How to Hire
the Front Desk Position
By David Foster D.C.
Chiropractic Economics published 2011
I would say only three of four Front desks/ Reception personnel hired today will end up being a bad hire in six months. The reason being, the person hiring has no idea how to advertise, interview or choose the hire correctly. They have no skill or manual to efficiently process applicants and choose the person with the greatest chance of success.
As you may have experienced a bad hire can destroy your practice. Poor patient interaction, lack of insurance knowledge, substandard secretarial skills, irresponsibility, and lack of honesty can cost you many times more than the employees wage.
The following outline will increase your awareness in the hiring process. I urge you to improve your hiring skill and build a practice with stability, cohesiveness and a culture that supports your mission.
Hiring a front deck person is like computer dating. The hiring doctor advertises his/her wish list to what they are looking for. Record a list of every requirement, skill, and personality attributes that you desire in the position. This may allow you to get a more accurate perspective for the necessary knowledge and abilities needed to succeed in this position.
Help Wanted Advertisement
A certain way to increase the success rate the help wanted advertisement must state exactly what you are looking for; advertising their expectation of the position. Conversely, the Front desk person can evaluate the advertisement with a critical eye to the fit of the position in relationship to there own personality and needs. The goal of the ad is to attract the person that fits the ad and to weed out the ones that do not. This is the beginning of the courtship, to see if each party’s expectation is similar. It is done very impersonally and efficiently.
The location you are advertising in must be congruent to the position you are filling. The most efficient vehicle to advertise is the internet. In this day and age the person searching for employment in a newspaper may not be the person for your position. For the position of front desk, you can advertise to the general population through Craig’s List or your local town’s web site. Many towns now have web sites with help wanted classified sections.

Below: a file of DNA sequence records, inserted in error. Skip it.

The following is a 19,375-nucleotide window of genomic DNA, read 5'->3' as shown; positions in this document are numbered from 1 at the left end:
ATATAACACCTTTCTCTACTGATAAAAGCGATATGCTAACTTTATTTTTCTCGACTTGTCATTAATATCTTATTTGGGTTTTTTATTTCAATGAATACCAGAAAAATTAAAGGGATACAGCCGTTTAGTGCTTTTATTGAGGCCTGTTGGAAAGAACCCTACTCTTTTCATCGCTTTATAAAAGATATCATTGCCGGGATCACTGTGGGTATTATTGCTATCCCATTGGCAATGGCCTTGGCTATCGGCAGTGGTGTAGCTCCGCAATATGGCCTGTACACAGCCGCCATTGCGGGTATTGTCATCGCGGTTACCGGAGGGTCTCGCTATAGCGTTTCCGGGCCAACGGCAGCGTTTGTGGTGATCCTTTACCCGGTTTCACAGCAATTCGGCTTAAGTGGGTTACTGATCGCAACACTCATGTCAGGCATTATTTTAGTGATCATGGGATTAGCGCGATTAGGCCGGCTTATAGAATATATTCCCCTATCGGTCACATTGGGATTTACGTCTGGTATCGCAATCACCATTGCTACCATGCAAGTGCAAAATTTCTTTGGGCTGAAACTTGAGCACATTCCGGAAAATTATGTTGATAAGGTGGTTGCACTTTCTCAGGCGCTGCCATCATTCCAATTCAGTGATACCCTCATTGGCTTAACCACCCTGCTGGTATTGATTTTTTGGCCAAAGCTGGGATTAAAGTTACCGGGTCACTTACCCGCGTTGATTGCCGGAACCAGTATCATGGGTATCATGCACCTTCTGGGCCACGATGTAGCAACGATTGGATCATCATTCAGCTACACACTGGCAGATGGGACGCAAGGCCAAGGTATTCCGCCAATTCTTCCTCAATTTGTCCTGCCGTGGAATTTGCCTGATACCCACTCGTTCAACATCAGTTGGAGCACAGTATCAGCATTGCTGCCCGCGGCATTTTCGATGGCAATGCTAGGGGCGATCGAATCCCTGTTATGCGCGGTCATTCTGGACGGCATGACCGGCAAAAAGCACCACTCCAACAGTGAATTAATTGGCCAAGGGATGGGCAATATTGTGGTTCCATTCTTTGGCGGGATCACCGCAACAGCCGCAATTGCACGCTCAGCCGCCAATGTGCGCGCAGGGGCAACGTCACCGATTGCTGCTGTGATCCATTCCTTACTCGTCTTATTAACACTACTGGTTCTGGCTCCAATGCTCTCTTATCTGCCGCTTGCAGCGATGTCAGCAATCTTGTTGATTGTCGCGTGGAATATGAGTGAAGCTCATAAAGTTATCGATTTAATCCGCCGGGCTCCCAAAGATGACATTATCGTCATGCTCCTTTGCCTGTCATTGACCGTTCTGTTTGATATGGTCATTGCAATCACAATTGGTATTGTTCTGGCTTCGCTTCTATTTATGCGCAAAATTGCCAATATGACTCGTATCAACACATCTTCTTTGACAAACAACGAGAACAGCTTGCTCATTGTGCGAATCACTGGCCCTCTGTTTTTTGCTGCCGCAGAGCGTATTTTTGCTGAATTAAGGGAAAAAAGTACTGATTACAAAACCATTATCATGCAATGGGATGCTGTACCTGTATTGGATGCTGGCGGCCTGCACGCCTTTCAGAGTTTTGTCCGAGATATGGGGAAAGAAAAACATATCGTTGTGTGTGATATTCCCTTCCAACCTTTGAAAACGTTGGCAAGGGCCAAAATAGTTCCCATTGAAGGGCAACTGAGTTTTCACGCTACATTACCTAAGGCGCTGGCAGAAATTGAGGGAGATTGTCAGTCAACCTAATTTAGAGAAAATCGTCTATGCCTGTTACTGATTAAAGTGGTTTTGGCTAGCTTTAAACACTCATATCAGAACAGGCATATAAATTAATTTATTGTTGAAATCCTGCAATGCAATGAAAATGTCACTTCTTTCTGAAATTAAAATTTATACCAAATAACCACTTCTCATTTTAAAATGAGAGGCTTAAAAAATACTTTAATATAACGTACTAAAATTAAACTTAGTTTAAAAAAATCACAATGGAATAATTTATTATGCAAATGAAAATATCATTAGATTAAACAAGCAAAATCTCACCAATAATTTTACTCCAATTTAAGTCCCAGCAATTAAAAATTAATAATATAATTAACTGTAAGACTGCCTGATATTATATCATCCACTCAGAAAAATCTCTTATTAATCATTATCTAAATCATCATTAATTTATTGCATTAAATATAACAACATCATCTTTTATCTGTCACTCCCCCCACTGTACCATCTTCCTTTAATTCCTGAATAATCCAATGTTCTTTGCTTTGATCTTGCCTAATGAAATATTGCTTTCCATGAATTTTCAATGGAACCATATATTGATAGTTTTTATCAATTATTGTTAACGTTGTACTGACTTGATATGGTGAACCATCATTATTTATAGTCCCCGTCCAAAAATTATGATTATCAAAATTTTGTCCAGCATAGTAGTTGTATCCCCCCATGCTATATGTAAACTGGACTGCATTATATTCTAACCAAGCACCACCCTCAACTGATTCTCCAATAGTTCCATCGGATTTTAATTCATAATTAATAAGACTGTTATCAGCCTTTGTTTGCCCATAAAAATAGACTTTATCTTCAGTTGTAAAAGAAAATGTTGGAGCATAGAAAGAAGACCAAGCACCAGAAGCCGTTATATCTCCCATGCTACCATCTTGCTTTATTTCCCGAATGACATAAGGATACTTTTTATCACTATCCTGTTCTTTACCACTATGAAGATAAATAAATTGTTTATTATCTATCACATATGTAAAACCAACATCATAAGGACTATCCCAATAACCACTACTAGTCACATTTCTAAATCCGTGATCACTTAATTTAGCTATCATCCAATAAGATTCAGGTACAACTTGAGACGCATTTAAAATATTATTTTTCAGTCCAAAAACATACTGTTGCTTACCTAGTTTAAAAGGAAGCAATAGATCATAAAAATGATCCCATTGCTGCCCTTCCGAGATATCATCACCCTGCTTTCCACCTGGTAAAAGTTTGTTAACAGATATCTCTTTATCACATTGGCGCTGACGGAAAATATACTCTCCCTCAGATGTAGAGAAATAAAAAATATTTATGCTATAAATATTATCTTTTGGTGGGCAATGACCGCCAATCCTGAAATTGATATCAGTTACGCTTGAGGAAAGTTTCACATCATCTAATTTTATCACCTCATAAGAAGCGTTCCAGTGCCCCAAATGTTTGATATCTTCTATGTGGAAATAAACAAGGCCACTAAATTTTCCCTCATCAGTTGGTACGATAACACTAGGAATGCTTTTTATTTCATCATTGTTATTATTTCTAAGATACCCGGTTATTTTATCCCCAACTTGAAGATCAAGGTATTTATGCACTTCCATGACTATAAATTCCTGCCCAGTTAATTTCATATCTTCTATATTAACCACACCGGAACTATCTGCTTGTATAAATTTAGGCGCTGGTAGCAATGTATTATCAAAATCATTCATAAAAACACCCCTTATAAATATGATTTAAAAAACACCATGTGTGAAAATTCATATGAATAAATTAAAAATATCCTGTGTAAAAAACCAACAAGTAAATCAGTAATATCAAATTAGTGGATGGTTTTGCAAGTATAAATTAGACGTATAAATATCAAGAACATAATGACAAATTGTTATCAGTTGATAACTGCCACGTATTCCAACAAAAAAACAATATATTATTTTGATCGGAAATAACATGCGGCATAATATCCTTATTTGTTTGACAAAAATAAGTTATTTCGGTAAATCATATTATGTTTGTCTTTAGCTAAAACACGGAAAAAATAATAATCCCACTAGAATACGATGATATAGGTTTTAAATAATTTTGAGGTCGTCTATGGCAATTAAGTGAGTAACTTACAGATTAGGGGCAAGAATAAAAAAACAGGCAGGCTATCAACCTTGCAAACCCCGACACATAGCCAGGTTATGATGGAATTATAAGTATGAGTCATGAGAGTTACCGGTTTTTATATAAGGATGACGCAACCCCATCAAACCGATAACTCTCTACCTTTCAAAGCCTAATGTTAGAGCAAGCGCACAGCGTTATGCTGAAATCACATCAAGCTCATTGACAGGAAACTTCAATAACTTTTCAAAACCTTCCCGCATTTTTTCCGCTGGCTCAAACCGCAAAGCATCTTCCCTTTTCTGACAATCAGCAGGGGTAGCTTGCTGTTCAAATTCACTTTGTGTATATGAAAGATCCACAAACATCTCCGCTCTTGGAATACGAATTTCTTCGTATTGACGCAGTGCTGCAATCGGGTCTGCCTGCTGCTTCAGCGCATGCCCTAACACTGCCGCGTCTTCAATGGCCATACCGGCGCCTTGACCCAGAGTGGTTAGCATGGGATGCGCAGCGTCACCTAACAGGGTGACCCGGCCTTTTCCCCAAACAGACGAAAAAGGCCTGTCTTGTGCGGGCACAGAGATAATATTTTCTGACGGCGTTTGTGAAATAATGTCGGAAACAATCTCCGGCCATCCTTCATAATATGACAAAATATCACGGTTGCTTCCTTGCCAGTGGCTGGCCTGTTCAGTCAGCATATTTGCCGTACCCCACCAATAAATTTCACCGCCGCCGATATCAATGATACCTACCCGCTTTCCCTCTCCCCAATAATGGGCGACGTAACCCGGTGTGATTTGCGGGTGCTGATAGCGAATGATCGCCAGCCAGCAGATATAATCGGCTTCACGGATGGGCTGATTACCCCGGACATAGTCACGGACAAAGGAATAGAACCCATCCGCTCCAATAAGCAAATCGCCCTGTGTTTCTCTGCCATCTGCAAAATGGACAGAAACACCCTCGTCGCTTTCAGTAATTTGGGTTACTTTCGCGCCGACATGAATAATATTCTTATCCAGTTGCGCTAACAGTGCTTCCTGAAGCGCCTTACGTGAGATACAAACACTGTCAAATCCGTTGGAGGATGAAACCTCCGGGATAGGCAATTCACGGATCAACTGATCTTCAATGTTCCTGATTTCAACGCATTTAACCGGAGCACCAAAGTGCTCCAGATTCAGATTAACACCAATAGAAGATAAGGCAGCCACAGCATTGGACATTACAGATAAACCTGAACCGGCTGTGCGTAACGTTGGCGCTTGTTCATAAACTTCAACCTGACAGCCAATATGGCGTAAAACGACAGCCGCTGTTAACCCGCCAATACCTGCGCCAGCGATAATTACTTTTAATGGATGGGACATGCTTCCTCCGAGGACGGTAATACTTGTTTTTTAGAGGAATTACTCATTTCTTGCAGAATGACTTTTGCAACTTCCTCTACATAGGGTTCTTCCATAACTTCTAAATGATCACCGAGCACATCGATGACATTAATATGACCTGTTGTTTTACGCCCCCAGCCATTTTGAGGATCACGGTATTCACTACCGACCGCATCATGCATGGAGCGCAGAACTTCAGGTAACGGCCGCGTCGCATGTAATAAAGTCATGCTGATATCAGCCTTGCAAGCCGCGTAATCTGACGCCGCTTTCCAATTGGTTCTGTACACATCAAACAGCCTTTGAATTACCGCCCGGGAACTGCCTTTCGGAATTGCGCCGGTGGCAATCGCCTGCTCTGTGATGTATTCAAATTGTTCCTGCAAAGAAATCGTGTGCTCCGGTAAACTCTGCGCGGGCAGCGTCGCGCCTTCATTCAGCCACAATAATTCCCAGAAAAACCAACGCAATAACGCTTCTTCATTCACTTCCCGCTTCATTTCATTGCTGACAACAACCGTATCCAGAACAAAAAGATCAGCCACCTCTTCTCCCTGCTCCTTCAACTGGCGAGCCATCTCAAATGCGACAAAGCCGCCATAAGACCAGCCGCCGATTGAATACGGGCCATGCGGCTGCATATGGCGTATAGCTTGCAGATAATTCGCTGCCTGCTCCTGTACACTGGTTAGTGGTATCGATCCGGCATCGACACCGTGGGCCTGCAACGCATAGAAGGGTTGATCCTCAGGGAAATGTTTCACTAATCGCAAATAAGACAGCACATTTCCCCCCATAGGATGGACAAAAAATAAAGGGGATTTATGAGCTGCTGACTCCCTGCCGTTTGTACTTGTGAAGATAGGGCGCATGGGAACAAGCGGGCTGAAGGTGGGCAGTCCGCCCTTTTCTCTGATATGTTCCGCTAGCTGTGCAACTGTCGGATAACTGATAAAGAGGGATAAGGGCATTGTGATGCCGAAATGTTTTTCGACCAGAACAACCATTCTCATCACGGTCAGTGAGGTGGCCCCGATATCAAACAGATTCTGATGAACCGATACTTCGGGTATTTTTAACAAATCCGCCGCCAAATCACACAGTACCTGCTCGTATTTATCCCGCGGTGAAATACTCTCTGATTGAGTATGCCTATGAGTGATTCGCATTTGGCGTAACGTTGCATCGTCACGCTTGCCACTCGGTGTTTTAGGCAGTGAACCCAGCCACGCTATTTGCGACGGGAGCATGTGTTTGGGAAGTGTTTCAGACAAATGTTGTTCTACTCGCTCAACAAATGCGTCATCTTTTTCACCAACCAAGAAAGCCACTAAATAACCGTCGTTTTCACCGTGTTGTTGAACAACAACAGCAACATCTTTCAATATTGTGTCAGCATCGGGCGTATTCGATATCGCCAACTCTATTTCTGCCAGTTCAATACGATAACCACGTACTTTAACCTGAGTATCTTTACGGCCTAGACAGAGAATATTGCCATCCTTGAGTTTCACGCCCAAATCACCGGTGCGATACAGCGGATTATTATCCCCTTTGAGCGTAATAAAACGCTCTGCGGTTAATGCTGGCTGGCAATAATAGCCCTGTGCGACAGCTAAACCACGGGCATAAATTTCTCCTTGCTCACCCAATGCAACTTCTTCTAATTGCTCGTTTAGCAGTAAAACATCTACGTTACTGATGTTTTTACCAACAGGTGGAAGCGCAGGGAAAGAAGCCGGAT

The question you must ask yourself when reviewing the resumes is, “does this applicant fit the needs of the position?” Take all personal attributes out of the resume review process. Compare the resume against your check or wish list of the position and make a cut and dry decision. Do not be swayed by anything but the facts presented on the resume. Separate the resumes into two piles, the ones you want invest a interview call and the ones that you have no interest in pursuing.
The process is similar to any one of the reality shows where the looser is never seen again and the winner has competed challenges and has succeeded in overcoming all obstacles. The first interview is by phone. Set aside time, preferably in the evening, and speak with each applicant for 5-10 minutes maximum. Prepare with written specific open-ended questions that will evaluate the applicant for the position offered. Put your effort into listening to the applicants answers. Ask yourself would you want this person answering your phone.
The second, third and possible forth interviews pair down the field matching the applicants to your original wish list. The questions asked begin general and then become specific in all areas of the job responsibilities. Each important task will have questions or exercises to measure their competencies.
Once you have chosen a few candidates I recommend a series of aptitude and personality tests to confirm our decision. The internet offers many tests that challenge the applicants technical and emotional talents.
The Decision Making Process
As the pool of applicants are reduced through interviews to a few each person’s back round is thoroughly researched. The Internet offers many services that dig deep into a person’s past; history is the best window of the future.
Once you have gone through this process to choose your new hire, you can feel confident that you have utilized an intelligent process that will allow you the best chance of success.
For a full description of the How to Hire the Front Desk /Reception manual, please click here.
About David Foster D.C.
Dr. Foster has practiced Chiropractic for the past 20 years and has co-owned 10 satellite practices. His undergraduate education includes a BS degree from Boston University with a major in finance and marketing prior to attending Life Chiropractic College.
With his acquired knowledge and experience Dr. Foster has consulted the Chiropractic community for the past decade in appraisals, Buy-Sell and Associate agreements in addition to a wide variety of legal, financial and strategic issues related to the business of Chiropractic.
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